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What Is Gnosticism? A Blast from the Past

From time to time I get asked about Gnosticism.  What was it exactly?  I deal with the issue in a number of my books, as you may know.  Here is a summary statement that I published a couple of years ago on this date, based on my rewriting of the section on Gnosticism in my undergraduate textbook, The New Testamen: A Historical Introduction to the Early Christian Writings.

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Major Views of Various Gnostic Groups

Despite the many differences among the various Gnostic groups, most of them appear to have subscribed to the following views.

(1)    The divine realm is inhabited not only by one ultimate God but also by a range of other divine beings, widely known as aeons.   These aeons are, in a sense, personifications of the ultimate God’s mental capacities and/or powers (some of them were called such things as Reason, Will, Grace, and Wisdom).

(2)  The physical world that we inhabit was not the creation of the ultimate God but of a lower, ignorant divine being, who is often identified with the God of the Jewish Bible.   Because the creator-god is an inferior being, the material world is a miserable place in which to live and was widely separated from the spiritual world above.

(3)  The ultimate reason there is evil in this world – and the reason the inferior creator-God came into existence in the first place – is related to the actions of one of higher divine powers (aeons) that inhabited the spiritual realm.  Usually this divine figure is called “Sophia,” or “Wisdom.”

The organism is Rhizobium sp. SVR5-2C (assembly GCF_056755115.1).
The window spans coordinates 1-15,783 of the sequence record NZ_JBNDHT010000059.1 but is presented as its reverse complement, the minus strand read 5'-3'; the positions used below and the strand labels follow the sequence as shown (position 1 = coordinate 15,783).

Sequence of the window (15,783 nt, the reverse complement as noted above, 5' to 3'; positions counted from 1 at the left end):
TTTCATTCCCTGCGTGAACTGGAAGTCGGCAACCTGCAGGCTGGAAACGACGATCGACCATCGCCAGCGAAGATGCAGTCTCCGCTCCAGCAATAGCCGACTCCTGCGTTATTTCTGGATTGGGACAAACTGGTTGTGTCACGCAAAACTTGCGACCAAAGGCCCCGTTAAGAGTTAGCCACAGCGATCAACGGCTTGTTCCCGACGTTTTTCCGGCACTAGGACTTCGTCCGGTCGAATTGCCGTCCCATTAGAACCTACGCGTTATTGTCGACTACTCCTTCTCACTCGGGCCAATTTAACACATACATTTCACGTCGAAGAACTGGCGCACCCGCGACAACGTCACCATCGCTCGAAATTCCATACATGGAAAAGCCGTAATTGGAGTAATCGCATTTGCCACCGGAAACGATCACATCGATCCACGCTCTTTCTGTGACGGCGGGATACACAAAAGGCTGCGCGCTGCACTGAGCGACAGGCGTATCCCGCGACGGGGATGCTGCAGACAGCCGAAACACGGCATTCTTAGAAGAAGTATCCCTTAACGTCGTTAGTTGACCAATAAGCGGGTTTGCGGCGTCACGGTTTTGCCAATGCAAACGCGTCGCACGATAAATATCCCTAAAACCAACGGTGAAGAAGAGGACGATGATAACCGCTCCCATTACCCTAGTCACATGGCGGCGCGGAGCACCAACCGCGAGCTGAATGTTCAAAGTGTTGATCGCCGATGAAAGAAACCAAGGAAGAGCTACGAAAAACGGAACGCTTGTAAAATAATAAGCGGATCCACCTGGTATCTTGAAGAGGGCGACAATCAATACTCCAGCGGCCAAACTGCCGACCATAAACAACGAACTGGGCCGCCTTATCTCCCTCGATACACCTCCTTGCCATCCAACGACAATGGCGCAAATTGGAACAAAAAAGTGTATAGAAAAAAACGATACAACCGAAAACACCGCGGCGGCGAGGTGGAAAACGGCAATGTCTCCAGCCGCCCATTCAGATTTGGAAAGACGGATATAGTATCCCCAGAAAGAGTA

(4)  All human beings, or for some Gnostics, only some human beings, possess a spiritual element or an immortal soul that is connected with the divine realm.  But because of their imprisonment in this world they have become oblivious of their divine origin.

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Mythicists, Jesus, and the Messiah
What If the Mythicists Were Right: Mailbag November 6, 2016

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Comments

  1. Avatar
    Tempo1936  November 7, 2016

    Most fundamentalists believe luke and Paul are actual historical figure.
    Fundamentalist also believe Luke not only knew Paul but traveled and was a good friend because of Luke’s writing in the book of acts
    Also Paul writes that he knew Luke in 2 Timothy 4:11, Colossians 4:14 and Philemon 1:24.
    What evidence is there that Luke never met or knew Paul?
    this scholarly or historical conclusion would shock most Christians.

    • Bart
      Bart  November 9, 2016

      I give a fuller discussion in my book Forged, and a much fuller one in my scholarly book Forgery and Counterforgery. Short story: when you can compare what Luke says about Paul in Acts with what Paul says about himself in his letters — about his travels, his message, his theology — almost always they are at odds. It does not appear that Luke knew him.

  2. Avatar
    Colin P  November 7, 2016

    Not on this subject at all, but when is your book on the rise of Christianity likely to be published Bart?

  3. Avatar
    Ophiuchus  November 7, 2016

    Dr. Ehrman,

    Do you know of any connection between Gnosticism and The Mithraic mystery religion?

    • Bart
      Bart  November 9, 2016

      There does not appear to have been any, apart from a common interest in astronomy.

  4. Avatar
    doug  November 7, 2016

    Gnostic beliefs seem, at least in part, to be an attempt to explain the Problem of Evil — this world with its vast evils was created by an inferior divine being rather than by God. So Gnostics let God off the hook.